Harry’s has upgraded its blades since 2015 by making them out of stainless steel, instead of carbon steel. And Harry’s smooth orange Truman handle—it looks like it’s made from lovely, old-school Bakelite—is gorgeous (it also comes in dark blue and olive). But smooth is also slippery, and we prefer Harry’s pricier Winston handle, which is made of heavier metal and has a better grip surface. Either way, you end up with the flawed Harry’s cartridge design.

Today’s Schick Hydro 5 comes in three iterations, with different formulations for the lubricating strip. Unfortunately the strip is the worst part of the razor: The Hydro 5 is comfortable, shaves fairly close, and rinses well, but the strip turns into a gooey mess after a couple of shaves. “Snail slime,” one tester wrote. “Very unpleasant.” (The Hydro 5 also includes a trimmer blade, though you might not notice it, since it is hidden behind a flip-back cover.)

Priced about the same as the Mach3, the Defender is another club/disruption-attempting shaver that’s getting a lot of online promotion right now. Its primary attribute is that its triple-bladed cartridges are spaced more widely apart for greater rinsability. The concept works—detritus flushes right out—but that width, along with a somewhat Harry’s-like reverse flex mounting system, also made the Defender the only razor that consistently left me with nicks and cuts. We did like the razor’s handy, built-in suction shower mount.

Bic’s Made For You, a five-blade cartridge razor, got mixed reviews from our panel. Testers with coarse or thick hair tended to dislike this razor, comparing it unfavorably against both the Fusion5 and the Mach3. But one of our panelists who has a lighter beard said the Made For You performed better for him than our picks. We suspect that the more-acute angle of the blades could give a much closer shave to those without a thick beard but would present more trouble for people with thicker, coarser hair. The Made For You’s head is less flexible compared with the Fusion5’s, which makes for a stiffer, less comfortable shaving experience. (Testers who used this razor to shave body hair were similarly unimpressed.)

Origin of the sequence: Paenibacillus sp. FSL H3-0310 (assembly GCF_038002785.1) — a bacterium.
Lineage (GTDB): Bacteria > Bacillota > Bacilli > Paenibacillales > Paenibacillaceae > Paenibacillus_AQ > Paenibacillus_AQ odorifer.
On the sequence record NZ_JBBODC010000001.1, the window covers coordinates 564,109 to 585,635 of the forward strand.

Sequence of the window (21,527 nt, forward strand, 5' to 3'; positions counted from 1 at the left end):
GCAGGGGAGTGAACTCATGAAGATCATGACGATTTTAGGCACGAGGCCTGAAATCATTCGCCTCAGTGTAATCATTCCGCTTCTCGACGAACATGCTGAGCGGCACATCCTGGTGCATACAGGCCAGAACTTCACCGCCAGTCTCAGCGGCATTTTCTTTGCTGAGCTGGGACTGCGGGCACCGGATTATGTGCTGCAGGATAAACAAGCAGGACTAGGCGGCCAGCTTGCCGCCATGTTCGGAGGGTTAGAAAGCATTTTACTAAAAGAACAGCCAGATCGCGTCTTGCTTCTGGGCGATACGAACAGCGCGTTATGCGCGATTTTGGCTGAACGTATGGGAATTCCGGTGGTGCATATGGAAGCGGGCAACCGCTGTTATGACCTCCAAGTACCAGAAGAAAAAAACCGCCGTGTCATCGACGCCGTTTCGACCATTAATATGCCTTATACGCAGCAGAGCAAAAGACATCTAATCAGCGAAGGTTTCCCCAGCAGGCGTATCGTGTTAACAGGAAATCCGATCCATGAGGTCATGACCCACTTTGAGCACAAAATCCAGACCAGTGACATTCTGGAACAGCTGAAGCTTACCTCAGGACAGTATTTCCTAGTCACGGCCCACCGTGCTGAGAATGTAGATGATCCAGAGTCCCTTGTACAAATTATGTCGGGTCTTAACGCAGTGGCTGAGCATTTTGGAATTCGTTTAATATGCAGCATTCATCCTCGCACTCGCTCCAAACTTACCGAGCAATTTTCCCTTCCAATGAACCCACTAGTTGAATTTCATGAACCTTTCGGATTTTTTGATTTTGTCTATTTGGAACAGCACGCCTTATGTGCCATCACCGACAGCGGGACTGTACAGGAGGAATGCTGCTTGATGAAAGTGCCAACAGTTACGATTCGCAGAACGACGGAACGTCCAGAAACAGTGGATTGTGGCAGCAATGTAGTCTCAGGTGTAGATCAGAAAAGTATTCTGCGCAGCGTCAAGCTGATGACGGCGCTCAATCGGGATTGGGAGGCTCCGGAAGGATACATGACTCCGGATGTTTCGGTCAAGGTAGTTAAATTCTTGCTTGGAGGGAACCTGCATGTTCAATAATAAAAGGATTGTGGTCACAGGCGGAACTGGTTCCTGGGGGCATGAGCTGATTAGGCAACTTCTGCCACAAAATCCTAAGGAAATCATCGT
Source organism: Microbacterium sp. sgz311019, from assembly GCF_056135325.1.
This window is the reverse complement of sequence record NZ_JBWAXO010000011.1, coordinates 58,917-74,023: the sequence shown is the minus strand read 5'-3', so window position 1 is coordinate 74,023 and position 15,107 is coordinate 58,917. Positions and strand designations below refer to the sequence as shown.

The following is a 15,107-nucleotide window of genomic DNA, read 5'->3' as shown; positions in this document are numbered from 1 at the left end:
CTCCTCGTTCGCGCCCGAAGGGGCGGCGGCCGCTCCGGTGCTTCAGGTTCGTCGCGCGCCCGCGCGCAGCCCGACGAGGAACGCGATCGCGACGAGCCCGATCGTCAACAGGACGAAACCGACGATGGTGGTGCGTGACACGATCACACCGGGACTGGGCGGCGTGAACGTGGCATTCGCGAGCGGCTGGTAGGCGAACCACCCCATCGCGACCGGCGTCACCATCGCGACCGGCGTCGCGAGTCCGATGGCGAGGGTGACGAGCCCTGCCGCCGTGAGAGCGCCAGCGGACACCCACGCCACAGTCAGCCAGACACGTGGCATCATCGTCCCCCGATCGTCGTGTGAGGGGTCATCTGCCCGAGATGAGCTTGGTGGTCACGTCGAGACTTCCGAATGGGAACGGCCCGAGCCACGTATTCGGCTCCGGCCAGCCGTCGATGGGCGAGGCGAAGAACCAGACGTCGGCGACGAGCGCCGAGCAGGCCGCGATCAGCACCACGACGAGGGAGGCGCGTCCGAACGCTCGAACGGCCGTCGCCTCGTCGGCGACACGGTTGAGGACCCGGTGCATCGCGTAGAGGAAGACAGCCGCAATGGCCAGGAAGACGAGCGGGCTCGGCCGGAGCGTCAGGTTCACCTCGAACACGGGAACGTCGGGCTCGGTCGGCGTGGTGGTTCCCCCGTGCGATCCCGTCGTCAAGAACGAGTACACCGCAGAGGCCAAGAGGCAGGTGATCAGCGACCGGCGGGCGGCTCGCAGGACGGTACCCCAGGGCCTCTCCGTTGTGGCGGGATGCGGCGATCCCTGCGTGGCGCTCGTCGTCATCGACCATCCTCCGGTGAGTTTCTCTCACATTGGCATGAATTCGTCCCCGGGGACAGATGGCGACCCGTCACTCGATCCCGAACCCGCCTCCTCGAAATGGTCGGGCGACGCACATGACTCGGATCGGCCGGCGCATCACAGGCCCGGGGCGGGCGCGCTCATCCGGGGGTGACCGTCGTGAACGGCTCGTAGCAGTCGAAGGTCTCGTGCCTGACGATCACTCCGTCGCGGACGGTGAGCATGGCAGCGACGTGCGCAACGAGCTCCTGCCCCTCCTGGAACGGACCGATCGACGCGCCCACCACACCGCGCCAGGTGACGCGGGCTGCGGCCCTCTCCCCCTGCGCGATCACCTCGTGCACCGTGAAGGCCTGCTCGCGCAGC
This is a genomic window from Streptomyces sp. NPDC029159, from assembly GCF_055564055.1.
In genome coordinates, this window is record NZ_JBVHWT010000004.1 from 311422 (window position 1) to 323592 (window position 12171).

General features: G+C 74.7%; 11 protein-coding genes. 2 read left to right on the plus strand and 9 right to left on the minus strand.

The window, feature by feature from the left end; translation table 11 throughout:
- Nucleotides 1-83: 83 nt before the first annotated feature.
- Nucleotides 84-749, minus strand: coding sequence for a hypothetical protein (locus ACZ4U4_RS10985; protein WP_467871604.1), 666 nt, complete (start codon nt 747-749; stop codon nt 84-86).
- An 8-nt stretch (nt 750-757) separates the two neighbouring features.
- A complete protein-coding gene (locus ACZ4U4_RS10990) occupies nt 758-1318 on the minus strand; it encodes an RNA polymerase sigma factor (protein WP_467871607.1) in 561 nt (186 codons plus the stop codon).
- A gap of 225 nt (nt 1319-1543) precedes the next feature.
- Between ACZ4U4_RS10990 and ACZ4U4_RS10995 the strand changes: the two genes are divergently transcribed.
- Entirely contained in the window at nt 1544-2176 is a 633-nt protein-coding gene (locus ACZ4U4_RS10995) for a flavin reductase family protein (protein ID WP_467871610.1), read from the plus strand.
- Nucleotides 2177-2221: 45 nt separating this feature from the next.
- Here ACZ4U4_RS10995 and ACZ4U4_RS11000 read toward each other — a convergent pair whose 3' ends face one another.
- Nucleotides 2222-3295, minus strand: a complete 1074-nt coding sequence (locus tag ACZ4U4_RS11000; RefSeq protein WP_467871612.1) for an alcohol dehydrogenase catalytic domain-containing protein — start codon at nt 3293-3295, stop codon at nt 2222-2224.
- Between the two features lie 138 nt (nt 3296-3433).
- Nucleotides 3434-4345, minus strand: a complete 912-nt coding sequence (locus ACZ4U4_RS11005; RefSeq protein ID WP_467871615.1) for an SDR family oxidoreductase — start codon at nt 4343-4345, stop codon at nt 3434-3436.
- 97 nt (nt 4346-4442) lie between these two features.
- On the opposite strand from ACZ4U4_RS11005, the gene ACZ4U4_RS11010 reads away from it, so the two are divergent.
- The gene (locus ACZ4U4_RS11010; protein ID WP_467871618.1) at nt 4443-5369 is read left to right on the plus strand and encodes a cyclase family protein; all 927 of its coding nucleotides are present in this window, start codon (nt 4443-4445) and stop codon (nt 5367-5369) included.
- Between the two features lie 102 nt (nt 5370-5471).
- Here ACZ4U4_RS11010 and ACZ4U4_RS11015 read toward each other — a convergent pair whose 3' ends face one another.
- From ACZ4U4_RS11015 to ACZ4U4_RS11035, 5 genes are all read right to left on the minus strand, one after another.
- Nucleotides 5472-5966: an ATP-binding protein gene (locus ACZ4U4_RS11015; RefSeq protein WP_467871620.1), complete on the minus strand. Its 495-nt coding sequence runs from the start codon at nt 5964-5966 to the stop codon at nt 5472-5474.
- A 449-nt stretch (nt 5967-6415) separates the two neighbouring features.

Dan Koeppel is a senior staff writer at Wirecutter. He specializes in deep dives on topics ranging from treadmills to razors. His books include Banana: The Fate of the Fruit that Changed the World, and he received a James Beard Award for his writing on bananas. He is also a screenwriter whose credits include Star Trek: The Next Generation.

Justin Redman is an associate staff writer covering sleep for Wirecutter. A poor sleeper for many years, he hopes to help others (and himself) reap the benefits of better, more comfortable sleep. He has previously been published in The Hill and The Credits, and he has blogged about the NBA for WizardsXTRA.

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The Best Men’s Razors (for Any Face) for 2024 | Reviews by Wirecutter

3 Blade Razor Wirecutter is the product recommendation service from The New York Times. Our journalists combine independent research with (occasionally) over-the-top testing so you can make quick and confident buying decisions. Whether it’s finding great products or discovering helpful advice, we’ll help you get it right (the first time).